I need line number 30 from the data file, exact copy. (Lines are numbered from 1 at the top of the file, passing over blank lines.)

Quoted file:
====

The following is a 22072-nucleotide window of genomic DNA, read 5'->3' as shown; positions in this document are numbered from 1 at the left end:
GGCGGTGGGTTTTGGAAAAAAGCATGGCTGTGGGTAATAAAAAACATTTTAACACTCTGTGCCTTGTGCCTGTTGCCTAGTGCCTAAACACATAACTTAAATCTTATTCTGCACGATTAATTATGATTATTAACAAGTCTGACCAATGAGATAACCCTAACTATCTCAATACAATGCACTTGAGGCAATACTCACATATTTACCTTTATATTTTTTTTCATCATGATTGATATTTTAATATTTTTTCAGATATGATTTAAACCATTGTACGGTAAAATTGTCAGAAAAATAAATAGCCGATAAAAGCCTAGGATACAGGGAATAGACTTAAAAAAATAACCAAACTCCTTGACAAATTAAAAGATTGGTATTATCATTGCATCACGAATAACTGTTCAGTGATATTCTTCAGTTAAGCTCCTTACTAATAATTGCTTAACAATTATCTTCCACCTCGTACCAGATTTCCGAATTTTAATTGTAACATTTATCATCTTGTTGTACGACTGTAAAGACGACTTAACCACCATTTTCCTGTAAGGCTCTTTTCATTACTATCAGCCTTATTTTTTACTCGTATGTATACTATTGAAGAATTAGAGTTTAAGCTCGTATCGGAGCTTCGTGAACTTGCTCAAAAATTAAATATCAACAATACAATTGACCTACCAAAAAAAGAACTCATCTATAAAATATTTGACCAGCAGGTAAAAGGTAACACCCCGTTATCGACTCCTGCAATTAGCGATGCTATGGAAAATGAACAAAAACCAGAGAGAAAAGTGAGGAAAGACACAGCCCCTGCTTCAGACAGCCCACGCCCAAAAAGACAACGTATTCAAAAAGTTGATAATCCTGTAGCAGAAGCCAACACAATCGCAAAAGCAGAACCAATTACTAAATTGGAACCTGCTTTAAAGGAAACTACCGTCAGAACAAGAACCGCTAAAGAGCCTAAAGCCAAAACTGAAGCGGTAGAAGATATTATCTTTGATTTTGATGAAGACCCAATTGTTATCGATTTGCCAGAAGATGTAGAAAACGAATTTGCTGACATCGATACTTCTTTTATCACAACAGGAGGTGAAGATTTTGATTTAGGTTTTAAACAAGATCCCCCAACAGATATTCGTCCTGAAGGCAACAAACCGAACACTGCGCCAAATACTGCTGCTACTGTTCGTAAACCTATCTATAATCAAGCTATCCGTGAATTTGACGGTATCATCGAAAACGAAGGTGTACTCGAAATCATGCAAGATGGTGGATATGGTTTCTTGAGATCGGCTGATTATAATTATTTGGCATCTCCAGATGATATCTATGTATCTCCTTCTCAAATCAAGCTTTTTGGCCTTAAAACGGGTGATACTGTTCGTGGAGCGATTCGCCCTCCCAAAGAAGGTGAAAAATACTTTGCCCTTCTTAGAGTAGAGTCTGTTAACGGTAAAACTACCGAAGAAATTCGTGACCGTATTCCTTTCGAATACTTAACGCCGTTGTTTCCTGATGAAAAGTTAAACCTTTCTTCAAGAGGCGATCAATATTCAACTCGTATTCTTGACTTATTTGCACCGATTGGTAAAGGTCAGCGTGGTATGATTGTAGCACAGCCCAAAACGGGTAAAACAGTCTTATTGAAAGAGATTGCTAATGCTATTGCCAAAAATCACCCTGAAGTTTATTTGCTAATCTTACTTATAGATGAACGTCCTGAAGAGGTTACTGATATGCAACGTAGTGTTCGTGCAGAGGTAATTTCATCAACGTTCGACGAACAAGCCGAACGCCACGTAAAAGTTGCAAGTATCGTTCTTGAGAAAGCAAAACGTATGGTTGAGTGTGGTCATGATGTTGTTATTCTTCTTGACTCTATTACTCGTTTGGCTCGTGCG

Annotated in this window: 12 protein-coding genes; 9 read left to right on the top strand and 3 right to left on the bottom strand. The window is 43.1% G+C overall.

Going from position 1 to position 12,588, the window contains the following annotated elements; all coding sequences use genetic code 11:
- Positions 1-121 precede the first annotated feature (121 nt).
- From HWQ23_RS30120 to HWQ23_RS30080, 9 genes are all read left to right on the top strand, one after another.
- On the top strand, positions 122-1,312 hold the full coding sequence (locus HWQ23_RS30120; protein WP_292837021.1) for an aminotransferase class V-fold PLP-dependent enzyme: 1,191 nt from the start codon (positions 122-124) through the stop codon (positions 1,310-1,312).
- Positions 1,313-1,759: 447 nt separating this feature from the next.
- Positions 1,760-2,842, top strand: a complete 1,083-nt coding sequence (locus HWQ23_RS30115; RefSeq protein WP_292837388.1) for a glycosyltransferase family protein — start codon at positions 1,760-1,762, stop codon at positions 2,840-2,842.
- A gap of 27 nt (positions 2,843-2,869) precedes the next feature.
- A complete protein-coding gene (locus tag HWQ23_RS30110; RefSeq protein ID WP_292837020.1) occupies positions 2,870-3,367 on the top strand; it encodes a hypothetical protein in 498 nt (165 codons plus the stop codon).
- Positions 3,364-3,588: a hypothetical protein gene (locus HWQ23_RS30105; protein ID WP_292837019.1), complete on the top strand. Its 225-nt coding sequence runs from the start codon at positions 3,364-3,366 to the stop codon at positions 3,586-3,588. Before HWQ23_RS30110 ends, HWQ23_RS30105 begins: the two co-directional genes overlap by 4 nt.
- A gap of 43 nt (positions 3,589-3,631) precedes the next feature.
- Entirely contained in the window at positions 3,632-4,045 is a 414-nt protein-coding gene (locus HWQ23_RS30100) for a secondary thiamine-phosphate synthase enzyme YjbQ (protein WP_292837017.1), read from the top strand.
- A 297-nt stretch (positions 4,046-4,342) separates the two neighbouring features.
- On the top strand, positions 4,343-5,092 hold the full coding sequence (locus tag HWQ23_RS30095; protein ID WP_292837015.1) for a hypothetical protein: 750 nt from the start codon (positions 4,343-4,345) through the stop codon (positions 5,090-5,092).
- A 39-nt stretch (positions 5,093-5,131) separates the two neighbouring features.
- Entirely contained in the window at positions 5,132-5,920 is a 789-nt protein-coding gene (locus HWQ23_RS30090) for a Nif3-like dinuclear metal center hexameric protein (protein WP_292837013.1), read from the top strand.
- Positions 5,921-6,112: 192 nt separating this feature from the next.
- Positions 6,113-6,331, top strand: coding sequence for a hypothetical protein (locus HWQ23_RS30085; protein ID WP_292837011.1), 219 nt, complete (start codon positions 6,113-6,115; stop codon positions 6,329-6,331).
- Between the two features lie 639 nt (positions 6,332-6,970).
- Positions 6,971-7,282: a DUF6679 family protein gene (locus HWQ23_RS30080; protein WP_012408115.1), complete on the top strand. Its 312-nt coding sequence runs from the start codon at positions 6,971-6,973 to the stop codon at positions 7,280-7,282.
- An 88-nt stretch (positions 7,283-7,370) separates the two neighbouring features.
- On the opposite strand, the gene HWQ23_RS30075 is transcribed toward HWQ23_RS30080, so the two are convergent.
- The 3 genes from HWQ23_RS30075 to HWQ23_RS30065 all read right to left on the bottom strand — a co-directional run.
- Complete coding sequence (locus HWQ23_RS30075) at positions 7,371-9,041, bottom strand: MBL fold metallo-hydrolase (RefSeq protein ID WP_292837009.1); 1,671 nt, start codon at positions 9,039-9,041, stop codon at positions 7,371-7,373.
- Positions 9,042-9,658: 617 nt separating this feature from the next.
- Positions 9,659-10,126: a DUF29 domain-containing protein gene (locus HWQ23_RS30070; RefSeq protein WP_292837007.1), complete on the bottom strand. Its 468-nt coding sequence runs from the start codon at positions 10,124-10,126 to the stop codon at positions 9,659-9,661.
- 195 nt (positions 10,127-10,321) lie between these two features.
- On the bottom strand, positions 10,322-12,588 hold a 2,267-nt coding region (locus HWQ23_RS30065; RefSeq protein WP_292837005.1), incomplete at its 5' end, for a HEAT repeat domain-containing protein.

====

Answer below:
- On the bottom strand, positions 10,322-12,588 hold a 2,267-nt coding region (locus HWQ23_RS30065; RefSeq protein WP_292837005.1), incomplete at its 5' end, for a HEAT repeat domain-containing protein.